Australia’s third branch of government – local councils – have been removed from the national discussion table as the new National Cabinet take charge under the cover of emergency measures.
Between trade wars, international uprisings, and the federal government quietly announcing a $721 million robodebt refund scheme, the death of COAG (Council of Australian Governments) may appear small fry in comparison to the week’s events.
COAG has been scrapped by the coalition and replaced with a National Cabinet comprised of Prime Minister Scott Morrison, state premiers and territory chief ministers. Notably missing from the new national taskforce is a voice representing local government, previously represented in COAG by the Australian Local Government Association (ALGA.)
What was COAG?
Originally established in 1992, the Council of Australian Governments met twice a year with local, state and federal government representatives to discuss matters of ‘national significance.’ Representing grassroots matters of behalf of local councils was the Australian Local Government Association, who would provide a direct link to leaders, effectively lobbying for national change with a local perspective.
The ALGA represented 537 councils and 6,500 elected members during COAG meetings on issues ranging from upgrading local roads to waste collection, hospital funding, domestic violence prevention, education and public transport.
Limited by agendas and bureaucracy, the council was not without controversy, with Prime Minister Scott Morrison stating previously that COAG was where “good ideas went to die.”
Mayor for the Inner West Council, and Councillor for Balmain, Darcy Byrne, described COAG as a “talkfest,” adding that “National Cabinet has been an important improvement… Local Government having a voice is more a function of effective advocacy.”
Local Government, National Cabinet
Formed during the height of the COVID-19 crisis in March, and currently meeting fortnightly until the pandemic abates, the National Cabinet has been touted as a means to fast-track action between state and federal government. Working under the same rules as Federal Cabinet, which include provisions for strict confidentiality and collective responsibility, the secretive nature of the National Cabinet has been as a solution to “streamline all of those endless meetings that go on,” according to the Prime Minister, speaking to the press last week. “It’s important that Ministers at state and federal level talk to each other, but they don’t have to do it in such a bureaucratic form… they come to each other to solve problems, deal with issues and move on,” he said.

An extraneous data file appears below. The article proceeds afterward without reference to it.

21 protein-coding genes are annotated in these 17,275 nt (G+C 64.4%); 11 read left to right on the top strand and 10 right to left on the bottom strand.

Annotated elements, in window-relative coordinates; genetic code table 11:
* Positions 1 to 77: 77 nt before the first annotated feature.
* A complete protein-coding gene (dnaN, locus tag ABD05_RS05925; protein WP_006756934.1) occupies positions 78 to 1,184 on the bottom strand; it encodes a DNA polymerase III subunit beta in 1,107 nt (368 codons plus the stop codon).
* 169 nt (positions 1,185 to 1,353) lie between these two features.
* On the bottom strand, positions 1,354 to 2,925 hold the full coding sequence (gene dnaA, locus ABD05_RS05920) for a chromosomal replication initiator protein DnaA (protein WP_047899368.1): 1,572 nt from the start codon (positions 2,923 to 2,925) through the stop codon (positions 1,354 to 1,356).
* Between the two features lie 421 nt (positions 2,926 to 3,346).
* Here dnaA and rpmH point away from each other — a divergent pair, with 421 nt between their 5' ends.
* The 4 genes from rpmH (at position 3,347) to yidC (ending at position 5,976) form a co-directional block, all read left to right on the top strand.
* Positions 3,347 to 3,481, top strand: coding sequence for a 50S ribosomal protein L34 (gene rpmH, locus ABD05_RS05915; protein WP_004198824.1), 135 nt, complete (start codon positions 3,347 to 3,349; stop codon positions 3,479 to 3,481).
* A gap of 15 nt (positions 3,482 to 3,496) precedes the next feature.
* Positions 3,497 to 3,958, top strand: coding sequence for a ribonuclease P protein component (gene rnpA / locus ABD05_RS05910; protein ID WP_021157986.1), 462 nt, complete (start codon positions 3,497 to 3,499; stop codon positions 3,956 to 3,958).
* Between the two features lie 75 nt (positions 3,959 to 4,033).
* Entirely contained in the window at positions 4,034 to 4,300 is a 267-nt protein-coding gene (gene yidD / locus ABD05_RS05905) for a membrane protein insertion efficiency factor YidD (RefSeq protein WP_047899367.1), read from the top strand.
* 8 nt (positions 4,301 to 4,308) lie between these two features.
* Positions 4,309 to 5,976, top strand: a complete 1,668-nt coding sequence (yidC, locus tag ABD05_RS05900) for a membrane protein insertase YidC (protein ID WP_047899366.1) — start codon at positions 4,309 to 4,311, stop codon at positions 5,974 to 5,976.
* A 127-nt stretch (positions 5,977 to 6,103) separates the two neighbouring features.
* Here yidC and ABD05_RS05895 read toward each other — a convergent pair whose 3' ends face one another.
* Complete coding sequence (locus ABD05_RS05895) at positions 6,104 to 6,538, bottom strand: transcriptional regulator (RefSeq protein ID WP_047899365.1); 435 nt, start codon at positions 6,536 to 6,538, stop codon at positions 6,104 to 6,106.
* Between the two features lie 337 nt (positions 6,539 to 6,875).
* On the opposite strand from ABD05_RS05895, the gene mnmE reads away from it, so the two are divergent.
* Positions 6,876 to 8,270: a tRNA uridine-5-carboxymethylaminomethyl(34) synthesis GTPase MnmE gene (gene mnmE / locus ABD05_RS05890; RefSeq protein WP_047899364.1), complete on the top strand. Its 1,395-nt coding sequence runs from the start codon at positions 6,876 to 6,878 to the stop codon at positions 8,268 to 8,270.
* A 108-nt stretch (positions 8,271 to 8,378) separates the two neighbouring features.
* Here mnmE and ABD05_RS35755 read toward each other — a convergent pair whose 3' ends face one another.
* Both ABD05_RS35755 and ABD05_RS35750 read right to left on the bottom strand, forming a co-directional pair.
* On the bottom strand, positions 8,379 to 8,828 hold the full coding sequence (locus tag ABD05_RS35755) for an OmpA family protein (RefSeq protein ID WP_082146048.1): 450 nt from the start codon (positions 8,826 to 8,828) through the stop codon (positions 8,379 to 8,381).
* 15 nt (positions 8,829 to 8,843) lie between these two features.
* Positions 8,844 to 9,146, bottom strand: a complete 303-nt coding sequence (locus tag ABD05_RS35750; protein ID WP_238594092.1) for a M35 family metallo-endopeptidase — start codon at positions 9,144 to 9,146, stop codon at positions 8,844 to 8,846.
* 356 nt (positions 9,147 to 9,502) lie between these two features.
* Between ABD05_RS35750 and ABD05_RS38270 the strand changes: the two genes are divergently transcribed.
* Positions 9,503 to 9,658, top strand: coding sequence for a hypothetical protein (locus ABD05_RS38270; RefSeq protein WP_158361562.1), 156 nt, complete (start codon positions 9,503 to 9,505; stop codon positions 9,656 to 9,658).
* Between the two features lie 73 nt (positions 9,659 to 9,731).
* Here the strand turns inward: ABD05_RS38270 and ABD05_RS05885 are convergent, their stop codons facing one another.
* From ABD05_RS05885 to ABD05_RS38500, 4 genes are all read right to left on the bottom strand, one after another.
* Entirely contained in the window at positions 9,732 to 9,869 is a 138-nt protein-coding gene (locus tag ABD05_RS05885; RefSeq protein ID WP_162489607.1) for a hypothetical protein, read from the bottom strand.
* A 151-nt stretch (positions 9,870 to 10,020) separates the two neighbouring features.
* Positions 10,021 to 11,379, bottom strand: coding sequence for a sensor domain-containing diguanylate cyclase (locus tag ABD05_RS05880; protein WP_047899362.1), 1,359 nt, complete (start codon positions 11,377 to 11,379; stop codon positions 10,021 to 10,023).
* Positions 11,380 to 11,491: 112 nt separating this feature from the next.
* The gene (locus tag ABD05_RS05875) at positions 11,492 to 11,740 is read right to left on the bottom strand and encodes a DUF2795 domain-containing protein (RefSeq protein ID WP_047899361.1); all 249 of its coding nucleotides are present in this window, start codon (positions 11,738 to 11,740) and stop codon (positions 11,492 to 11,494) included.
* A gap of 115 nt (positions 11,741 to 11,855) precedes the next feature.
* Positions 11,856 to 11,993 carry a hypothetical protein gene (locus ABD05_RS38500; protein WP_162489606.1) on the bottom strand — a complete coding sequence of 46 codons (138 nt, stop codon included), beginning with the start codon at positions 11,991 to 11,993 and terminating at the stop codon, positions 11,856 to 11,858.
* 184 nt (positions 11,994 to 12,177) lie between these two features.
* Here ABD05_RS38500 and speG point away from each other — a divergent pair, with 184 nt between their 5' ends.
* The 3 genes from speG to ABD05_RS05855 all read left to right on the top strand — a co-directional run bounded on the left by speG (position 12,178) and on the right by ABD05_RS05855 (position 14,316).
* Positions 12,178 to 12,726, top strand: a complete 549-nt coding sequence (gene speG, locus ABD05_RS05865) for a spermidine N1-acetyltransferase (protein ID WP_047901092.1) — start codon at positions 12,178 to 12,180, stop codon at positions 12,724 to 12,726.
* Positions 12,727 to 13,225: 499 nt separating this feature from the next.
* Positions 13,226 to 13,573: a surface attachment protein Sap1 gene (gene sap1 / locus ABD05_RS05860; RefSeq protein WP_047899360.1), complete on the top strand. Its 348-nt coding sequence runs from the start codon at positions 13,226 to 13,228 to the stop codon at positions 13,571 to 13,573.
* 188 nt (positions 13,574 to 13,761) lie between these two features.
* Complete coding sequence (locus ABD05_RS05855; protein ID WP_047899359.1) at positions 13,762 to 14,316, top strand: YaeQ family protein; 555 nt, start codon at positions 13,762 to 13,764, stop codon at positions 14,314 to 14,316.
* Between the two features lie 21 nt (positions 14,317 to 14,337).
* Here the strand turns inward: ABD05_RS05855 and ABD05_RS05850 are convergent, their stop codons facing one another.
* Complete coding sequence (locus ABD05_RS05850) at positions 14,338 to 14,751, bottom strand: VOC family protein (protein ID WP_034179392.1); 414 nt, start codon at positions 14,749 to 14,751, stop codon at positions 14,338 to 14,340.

Taskforces set up by COAG, including those focussing on women’s health, preventing domestic violence and a dedicated Indigenous affairs taskforce will continue, but without input from the Australian Local Government Association, potentially hampering the inclusion of local voices on local matters.
The ALGA will be invited to meet with National Cabinet alongside state and federal treasurers once a year as part of the National Reform Council, but for president of the ALGA David O’Loughlin, once a year is not enough. In a tweet Mr O’Loughlin said that the relegation of local government to “1 ticket to a COAG anniversary party is disgraceful to the nation’s economic and social recovery.”
After the latest federal announcement laid out a further path to recovery, including the voice of local governments whose residents will bear the brunt are front-of-mind for Inner West Councillor for Stanmore, Pauline Lockie. “No level of government is closer to the community than local government; we know how the COVID-19 crisis has impacted our local residents and businesses, and what measures are needed to help our communities recover,” she said.
“The death of COAG means local government will no longer be represented within Australia’s key inter-governmental decision-making body, and that’s a huge loss,” she continued. “Shutting local government out of the National Cabinet means key opportunities for recovery will be missed.”